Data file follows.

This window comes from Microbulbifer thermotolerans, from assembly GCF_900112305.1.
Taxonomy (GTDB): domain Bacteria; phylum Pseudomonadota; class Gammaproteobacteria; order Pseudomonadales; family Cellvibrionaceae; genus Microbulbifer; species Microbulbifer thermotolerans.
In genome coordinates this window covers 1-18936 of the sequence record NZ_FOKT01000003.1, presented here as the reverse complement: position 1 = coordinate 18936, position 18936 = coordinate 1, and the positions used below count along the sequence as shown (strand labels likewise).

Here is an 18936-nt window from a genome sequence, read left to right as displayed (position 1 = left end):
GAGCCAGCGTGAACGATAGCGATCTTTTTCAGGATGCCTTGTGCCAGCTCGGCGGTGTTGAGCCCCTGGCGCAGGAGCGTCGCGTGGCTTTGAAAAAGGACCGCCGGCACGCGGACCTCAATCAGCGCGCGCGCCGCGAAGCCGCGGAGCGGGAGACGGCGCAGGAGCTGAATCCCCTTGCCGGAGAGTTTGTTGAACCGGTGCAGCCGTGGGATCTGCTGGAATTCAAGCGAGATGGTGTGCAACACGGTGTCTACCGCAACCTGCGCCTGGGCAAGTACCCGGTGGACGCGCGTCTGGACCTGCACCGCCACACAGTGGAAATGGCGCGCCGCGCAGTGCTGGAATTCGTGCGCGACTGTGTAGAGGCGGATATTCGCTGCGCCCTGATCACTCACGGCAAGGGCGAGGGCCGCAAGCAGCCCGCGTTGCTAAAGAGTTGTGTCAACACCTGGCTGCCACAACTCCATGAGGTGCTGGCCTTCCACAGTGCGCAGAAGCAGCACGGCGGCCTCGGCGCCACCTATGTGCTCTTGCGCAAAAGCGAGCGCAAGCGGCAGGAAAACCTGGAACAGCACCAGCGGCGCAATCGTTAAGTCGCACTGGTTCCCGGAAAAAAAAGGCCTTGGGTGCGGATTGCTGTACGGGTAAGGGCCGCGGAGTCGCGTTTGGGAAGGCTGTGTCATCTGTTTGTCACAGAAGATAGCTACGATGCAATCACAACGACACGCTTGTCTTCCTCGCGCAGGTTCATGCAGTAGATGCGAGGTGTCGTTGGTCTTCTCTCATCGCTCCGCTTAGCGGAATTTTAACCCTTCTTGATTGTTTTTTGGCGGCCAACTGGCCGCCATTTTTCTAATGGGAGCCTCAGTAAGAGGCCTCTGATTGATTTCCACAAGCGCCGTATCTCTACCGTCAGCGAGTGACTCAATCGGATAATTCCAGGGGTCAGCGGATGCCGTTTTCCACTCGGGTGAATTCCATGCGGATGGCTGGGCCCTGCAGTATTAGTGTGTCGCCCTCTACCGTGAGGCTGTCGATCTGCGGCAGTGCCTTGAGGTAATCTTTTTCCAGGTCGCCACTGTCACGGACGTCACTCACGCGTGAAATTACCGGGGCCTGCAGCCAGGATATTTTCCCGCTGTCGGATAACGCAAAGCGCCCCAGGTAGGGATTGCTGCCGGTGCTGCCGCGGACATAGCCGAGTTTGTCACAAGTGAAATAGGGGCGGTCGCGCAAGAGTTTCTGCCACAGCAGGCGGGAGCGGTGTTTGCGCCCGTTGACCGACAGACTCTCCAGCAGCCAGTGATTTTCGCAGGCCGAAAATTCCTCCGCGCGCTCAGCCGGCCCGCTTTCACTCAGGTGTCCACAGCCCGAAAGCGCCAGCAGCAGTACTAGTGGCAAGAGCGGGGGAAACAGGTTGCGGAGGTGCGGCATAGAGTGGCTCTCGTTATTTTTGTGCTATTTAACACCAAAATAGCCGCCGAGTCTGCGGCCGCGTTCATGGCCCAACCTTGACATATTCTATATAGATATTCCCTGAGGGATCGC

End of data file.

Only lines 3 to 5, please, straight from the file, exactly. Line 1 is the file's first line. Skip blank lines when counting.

In genome coordinates this window covers 1-18936 of the sequence record NZ_FOKT01000003.1, presented here as the reverse complement: position 1 = coordinate 18936, position 18936 = coordinate 1, and the positions used below count along the sequence as shown (strand labels likewise).

Here is an 18936-nt window from a genome sequence, read left to right as displayed (position 1 = left end):
GAGCCAGCGTGAACGATAGCGATCTTTTTCAGGATGCCTTGTGCCAGCTCGGCGGTGTTGAGCCCCTGGCGCAGGAGCGTCGCGTGGCTTTGAAAAAGGACCGCCGGCACGCGGACCTCAATCAGCGCGCGCGCCGCGAAGCCGCGGAGCGGGAGACGGCGCAGGAGCTGAATCCCCTTGCCGGAGAGTTTGTTGAACCGGTGCAGCCGTGGGATCTGCTGGAATTCAAGCGAGATGGTGTGCAACACGGTGTCTACCGCAACCTGCGCCTGGGCAAGTACCCGGTGGACGCGCGTCTGGACCTGCACCGCCACACAGTGGAAATGGCGCGCCGCGCAGTGCTGGAATTCGTGCGCGACTGTGTAGAGGCGGATATTCGCTGCGCCCTGATCACTCACGGCAAGGGCGAGGGCCGCAAGCAGCCCGCGTTGCTAAAGAGTTGTGTCAACACCTGGCTGCCACAACTCCATGAGGTGCTGGCCTTCCACAGTGCGCAGAAGCAGCACGGCGGCCTCGGCGCCACCTATGTGCTCTTGCGCAAAAGCGAGCGCAAGCGGCAGGAAAACCTGGAACAGCACCAGCGGCGCAATCGTTAAGTCGCACTGGTTCCCGGAAAAAAAAGGCCTTGGGTGCGGATTGCTGTACGGGTAAGGGCCGCGGAGTCGCGTTTGGGAAGGCTGTGTCATCTGTTTGTCACAGAAGATAGCTACGATGCAATCACAACGACACGCTTGTCTTCCTCGCGCAGGTTCATGCAGTAGATGCGAGGTGTCGTTGGTCTTCTCTCATCGCTCCGCTTAGCGGAATTTTAACCCTTCTTGATTGTTTTTTGGCGGCCAACTGGCCGCCATTTTTCTAATGGGAGCCTCAGTAAGAGGCCTCTGATTGATTTCCACAAGCGCCGTATCTCTACCGTCAGCGAGTGACTCAATCGGATAATTCCAGGGGTCAGCGGATGCCGTTTTCCACTCGGGTGAATTCCATGCGGATGGCTGGGCCCTGCAGTATTAGTGTGTCGCCCTCTACCGTGAGGCTGTCGATCTGCGGCAGTGCCTTGAGGTAATCTTTTTCCAGGTCGCCACTGTCACGGACGTCACTCACGCGTGAAATTACCGGGGCCTGCAGCCAGGATATTTTCCCGCTGTCGGATAACGCAAAGCGCCCCAGGTAGGGATTGCTGCCGGTGCTGCCGCGGACATAGCCGAGTTTGTCACAAGTGAAATAGGGGCGGTCGCGCAAGAGTTTCTGCCACAGCAGGCGGGAGCGGTGTTTGCGCCCGTTGACCGACAGACTCTCCAGCAGCCAGTGATTTTCGCAGGCCGAAAATTCCTCCGCGCGCTCAGCCGGCCCGCTTTCACTCAGGTGTCCACAGCCCGAAAGCGCCAGCAGCAGTACTAGTGGCAAGAGCGGGGGAAACAGGTTGCGGAGGTGCGGCATAGAGTGGCTCTCGTTATTTTTGTGCTATTTAACACCAAAATAGCCGCCGAGTCTGCGGCCGCGTTCATGGCCCAACCTTGACATATTCTATATAGATATTCCCTGAGGGATCGC